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Companies and businesses are always trying to find the perfect marketing message to draw attention to their products and stand out from the pack. However, a recent attempt from Gillette may have backfired, as their attempt to address ‘toxic masculinity’ has caused quite an uproar!

If there is one thing the company Gillette has come to be known for, it is that they are the representation of all things ‘masculine’. With the promise ‘The Best a Man Can Get’, the company has been marketing its products to the tough, strong, successful man for over three decades, and doing so with great success. Their ads feature prominent businessmen, hardcore athletes and, don’t forget, the heartthrob that scores with every woman he meets.

However, the changing viewpoints in today’s society have caused a serious change in the way that stereotype is received. In fact, men today are being challenged to step away from the once accepted pattern of masculine behavior. Why? We have come to acknowledge that there are many attributes that, throughout history, have been accepted as ‘normal’ masculine personality traits that are actually toxic both to the boys and men who exhibit these traits as well as to those around them. Examples include explaining away sexual harassment and encouraging violence towards others.

In an effort to adjust their brand image in a changing world, Gillette rolled out their newest ad titled ‘We Believe’. In this short clip, the company asks a striking question – “Is this the best a man can get?” In the scenes that follow, we see examples of what has come to be known as ‘toxic masculinity’ in action while the company calls on its audience base to step up and make a change. It highlights the fact that the phrase ‘boys will be boys’ has come to be a catch-all, explaining away this behavior over generations. Instead, it reveals men speaking up, addressing other men who say something that they don’t agree with and stopping bullying in its tracks.

There is no denying the fact that the ad has caught the attention of people around the globe. Only uploaded to YouTube 2 days ago, it has already received over 6 million views. As of the time of this article, it was ranked #4 by the popular video-based website on their trending videos list.

The response to the ad has been widely divided. On one hand are those who praise the company for acknowledging that their brand image was ‘dated’ and making a change to embrace modern ideals. Even the American Psychological Association has stated, “Traditional masculinity is psychologically harmful” while releasing their first ever ‘guidelines for practice with men and boys’, the culmination of 40 years of research.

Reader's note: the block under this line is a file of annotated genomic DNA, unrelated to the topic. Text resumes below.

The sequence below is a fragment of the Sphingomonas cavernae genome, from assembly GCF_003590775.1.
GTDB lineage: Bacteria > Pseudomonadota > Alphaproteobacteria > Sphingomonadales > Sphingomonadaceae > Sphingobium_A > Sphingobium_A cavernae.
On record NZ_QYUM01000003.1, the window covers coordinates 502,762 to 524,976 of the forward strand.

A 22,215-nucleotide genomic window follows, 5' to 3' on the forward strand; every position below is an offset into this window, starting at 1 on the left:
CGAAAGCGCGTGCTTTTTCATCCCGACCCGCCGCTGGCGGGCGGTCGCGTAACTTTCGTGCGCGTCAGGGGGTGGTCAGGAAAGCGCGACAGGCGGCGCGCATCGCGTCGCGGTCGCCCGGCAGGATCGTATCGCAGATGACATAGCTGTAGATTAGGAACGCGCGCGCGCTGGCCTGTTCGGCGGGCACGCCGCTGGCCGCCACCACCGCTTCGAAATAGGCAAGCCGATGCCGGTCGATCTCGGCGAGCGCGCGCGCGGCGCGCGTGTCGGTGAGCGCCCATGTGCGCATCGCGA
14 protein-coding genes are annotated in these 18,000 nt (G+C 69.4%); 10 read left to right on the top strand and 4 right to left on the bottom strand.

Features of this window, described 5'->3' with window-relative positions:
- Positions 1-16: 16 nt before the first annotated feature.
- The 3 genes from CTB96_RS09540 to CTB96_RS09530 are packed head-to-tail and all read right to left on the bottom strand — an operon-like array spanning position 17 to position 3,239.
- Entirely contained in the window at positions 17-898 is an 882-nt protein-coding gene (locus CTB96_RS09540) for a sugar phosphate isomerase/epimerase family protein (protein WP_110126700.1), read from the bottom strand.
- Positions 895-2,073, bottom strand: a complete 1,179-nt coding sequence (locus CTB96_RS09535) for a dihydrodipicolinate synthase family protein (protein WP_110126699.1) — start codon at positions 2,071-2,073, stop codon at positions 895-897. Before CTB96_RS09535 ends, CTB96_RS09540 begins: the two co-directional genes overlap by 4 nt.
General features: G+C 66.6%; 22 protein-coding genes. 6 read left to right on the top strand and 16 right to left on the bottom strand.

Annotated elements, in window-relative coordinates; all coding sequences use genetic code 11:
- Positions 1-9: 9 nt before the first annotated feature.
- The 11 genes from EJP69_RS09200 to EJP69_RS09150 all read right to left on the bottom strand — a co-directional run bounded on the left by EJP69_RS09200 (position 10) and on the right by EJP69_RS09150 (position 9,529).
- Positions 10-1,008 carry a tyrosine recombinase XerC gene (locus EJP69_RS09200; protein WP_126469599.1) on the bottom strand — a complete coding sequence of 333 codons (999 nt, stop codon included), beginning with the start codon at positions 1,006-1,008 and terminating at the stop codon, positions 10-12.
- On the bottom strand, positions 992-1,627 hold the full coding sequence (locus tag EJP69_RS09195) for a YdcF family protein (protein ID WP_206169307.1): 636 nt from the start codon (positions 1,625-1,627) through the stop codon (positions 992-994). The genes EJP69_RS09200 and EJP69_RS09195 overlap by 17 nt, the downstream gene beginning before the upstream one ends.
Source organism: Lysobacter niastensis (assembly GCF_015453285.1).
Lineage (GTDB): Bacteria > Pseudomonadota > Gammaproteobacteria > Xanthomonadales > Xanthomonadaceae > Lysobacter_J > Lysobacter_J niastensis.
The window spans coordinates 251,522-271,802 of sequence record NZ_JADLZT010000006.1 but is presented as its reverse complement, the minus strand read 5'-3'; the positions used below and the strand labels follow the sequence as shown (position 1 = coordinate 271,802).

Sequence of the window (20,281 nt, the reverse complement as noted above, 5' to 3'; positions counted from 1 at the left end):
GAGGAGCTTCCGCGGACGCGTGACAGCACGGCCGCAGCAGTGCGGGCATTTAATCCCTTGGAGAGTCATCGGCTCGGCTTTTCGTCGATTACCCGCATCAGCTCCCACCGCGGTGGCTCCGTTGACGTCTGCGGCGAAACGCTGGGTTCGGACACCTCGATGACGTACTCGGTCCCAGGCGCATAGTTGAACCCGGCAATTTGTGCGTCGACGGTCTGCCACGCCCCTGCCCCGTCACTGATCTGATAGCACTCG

The company took their new branding a step further, revealing the following in a news release: “As part of The Best Men Can Be campaign, Gillette is committing to donate $1 million per year for the next three years to non-profit organizations executing programs in the United States designed to inspire, educate, and help men of all ages achieve their personal ‘best’ and become role models for the next generation.”

However, many are reacting to the ad with outrage, even vowing to boycott the company for their decisions. While some refer to the video as ‘feminist propaganda’ others accuse the company of alienating their entire customer base. Some have even gone as far as demanding an apology video from the company.

Piers Morgan, known for his controversial opinions, took to Twitter stating, “I’ve used @Gillette razors my entire adult life but this absurd virtue-signalling PC guff may drive me away to a company less eager to fuel the current pathetic global assault on masculinity. Let boys be damn boys. Let men be damn men.”

Despite the backlash, the company stands by its message. When asked about the campaign, president Gary Coombe replied, “By holding each other accountable, eliminating excuses for bad behavior, and supporting a new generation working toward their personal ‘best,’ we can help create positive change that will matter for years to come.”

Check out Gillette’s ‘We Believe’ ad here:

Feature Image Source: Gillette | YouTube